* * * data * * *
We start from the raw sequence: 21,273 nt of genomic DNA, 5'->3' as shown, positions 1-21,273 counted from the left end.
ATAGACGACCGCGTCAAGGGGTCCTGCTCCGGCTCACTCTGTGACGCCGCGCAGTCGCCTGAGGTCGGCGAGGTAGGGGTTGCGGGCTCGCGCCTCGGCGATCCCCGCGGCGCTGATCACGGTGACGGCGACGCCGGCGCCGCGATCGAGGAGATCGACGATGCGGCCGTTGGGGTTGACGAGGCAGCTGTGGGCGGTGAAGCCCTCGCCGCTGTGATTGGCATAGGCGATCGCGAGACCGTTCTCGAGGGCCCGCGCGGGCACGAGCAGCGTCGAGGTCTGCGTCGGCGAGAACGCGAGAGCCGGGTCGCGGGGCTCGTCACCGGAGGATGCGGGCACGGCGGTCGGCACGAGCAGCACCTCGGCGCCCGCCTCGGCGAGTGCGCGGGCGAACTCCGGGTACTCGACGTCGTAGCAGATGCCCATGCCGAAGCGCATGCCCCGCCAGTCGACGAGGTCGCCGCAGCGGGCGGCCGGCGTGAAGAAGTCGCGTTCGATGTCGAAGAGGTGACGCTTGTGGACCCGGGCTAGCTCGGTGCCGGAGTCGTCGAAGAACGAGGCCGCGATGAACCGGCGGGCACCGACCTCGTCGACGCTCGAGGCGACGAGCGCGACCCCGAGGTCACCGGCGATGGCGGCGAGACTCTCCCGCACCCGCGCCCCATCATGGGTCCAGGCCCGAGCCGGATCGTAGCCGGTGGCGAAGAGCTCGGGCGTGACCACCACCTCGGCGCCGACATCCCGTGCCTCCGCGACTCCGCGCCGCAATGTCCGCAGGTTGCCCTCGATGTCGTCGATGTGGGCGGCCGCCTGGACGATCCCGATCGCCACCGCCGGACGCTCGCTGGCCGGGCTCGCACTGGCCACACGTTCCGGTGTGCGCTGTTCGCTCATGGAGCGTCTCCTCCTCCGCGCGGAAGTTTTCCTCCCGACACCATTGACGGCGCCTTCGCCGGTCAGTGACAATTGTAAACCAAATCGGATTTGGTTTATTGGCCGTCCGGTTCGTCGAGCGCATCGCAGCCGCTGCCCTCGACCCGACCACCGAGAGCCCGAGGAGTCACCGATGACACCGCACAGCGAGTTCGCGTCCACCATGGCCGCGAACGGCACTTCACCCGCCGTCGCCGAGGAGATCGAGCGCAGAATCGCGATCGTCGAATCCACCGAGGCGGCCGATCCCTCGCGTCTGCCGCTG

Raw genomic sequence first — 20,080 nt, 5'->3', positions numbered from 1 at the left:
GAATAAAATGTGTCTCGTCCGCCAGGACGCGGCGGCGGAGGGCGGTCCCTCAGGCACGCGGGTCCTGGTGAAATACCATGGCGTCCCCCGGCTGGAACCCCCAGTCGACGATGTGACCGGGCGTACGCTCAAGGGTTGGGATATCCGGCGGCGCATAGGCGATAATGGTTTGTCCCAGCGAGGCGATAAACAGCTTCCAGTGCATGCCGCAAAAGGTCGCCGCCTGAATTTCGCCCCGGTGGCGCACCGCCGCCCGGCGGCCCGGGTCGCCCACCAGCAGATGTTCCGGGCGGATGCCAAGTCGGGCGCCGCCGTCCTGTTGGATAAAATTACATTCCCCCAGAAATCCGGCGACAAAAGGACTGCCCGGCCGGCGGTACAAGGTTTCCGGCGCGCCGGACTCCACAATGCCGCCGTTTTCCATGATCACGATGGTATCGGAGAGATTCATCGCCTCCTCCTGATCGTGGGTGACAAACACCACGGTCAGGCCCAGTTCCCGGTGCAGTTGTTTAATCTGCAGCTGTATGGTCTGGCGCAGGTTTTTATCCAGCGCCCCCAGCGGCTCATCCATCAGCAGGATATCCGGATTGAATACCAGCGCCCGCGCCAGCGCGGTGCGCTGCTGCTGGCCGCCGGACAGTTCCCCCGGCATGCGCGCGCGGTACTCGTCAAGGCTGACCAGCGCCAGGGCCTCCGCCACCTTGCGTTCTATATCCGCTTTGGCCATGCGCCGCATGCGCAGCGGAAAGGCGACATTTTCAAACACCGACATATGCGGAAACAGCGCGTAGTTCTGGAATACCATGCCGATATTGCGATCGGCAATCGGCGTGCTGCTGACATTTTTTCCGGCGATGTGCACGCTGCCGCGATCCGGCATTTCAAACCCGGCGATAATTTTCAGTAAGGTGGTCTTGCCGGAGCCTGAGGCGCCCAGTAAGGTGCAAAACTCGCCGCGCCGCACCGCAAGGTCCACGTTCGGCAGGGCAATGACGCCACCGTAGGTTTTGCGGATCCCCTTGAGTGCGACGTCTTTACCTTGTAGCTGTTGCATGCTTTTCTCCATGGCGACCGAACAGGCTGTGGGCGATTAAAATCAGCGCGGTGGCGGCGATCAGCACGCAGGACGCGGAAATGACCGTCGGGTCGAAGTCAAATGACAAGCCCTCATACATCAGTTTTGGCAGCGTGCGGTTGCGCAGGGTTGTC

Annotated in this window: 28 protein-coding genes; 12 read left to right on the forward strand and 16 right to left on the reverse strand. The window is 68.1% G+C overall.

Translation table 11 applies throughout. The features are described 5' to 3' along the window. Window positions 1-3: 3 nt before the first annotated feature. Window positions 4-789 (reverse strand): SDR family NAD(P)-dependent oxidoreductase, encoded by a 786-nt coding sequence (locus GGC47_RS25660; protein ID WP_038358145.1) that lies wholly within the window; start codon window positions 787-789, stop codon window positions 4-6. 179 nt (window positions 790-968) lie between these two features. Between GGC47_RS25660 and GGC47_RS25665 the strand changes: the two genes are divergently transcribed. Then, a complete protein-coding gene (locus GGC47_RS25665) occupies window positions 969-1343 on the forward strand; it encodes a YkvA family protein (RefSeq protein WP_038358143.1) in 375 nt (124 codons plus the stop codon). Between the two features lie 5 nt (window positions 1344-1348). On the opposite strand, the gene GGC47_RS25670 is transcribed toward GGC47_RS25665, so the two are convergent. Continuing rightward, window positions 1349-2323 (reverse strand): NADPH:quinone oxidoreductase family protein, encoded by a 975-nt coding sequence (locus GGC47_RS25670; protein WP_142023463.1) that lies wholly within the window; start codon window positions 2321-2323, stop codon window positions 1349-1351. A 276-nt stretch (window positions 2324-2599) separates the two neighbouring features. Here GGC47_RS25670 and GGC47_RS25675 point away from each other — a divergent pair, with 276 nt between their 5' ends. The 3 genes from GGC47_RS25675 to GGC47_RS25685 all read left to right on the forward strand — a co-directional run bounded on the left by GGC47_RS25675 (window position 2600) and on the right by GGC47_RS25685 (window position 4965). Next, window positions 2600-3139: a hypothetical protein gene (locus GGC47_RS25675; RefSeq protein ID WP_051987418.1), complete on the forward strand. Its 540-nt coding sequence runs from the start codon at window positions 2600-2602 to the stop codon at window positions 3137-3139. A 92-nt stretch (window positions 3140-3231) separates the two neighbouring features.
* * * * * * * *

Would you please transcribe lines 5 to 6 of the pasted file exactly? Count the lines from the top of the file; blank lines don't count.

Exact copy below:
Annotated in this window: 28 protein-coding genes; 12 read left to right on the forward strand and 16 right to left on the reverse strand. The window is 68.1% G+C overall.

Translation table 11 applies throughout. The features are described 5' to 3' along the window. Window positions 1-3: 3 nt before the first annotated feature. Window positions 4-789 (reverse strand): SDR family NAD(P)-dependent oxidoreductase, encoded by a 786-nt coding sequence (locus GGC47_RS25660; protein ID WP_038358145.1) that lies wholly within the window; start codon window positions 787-789, stop codon window positions 4-6. 179 nt (window positions 790-968) lie between these two features. Between GGC47_RS25660 and GGC47_RS25665 the strand changes: the two genes are divergently transcribed. Then, a complete protein-coding gene (locus GGC47_RS25665) occupies window positions 969-1343 on the forward strand; it encodes a YkvA family protein (RefSeq protein WP_038358143.1) in 375 nt (124 codons plus the stop codon). Between the two features lie 5 nt (window positions 1344-1348). On the opposite strand, the gene GGC47_RS25670 is transcribed toward GGC47_RS25665, so the two are convergent. Continuing rightward, window positions 1349-2323 (reverse strand): NADPH:quinone oxidoreductase family protein, encoded by a 975-nt coding sequence (locus GGC47_RS25670; protein WP_142023463.1) that lies wholly within the window; start codon window positions 2321-2323, stop codon window positions 1349-1351. A 276-nt stretch (window positions 2324-2599) separates the two neighbouring features. Here GGC47_RS25670 and GGC47_RS25675 point away from each other — a divergent pair, with 276 nt between their 5' ends. The 3 genes from GGC47_RS25675 to GGC47_RS25685 all read left to right on the forward strand — a co-directional run bounded on the left by GGC47_RS25675 (window position 2600) and on the right by GGC47_RS25685 (window position 4965). Next, window positions 2600-3139: a hypothetical protein gene (locus GGC47_RS25675; RefSeq protein ID WP_051987418.1), complete on the forward strand. Its 540-nt coding sequence runs from the start codon at window positions 2600-2602 to the stop codon at window positions 3137-3139. A 92-nt stretch (window positions 3140-3231) separates the two neighbouring features.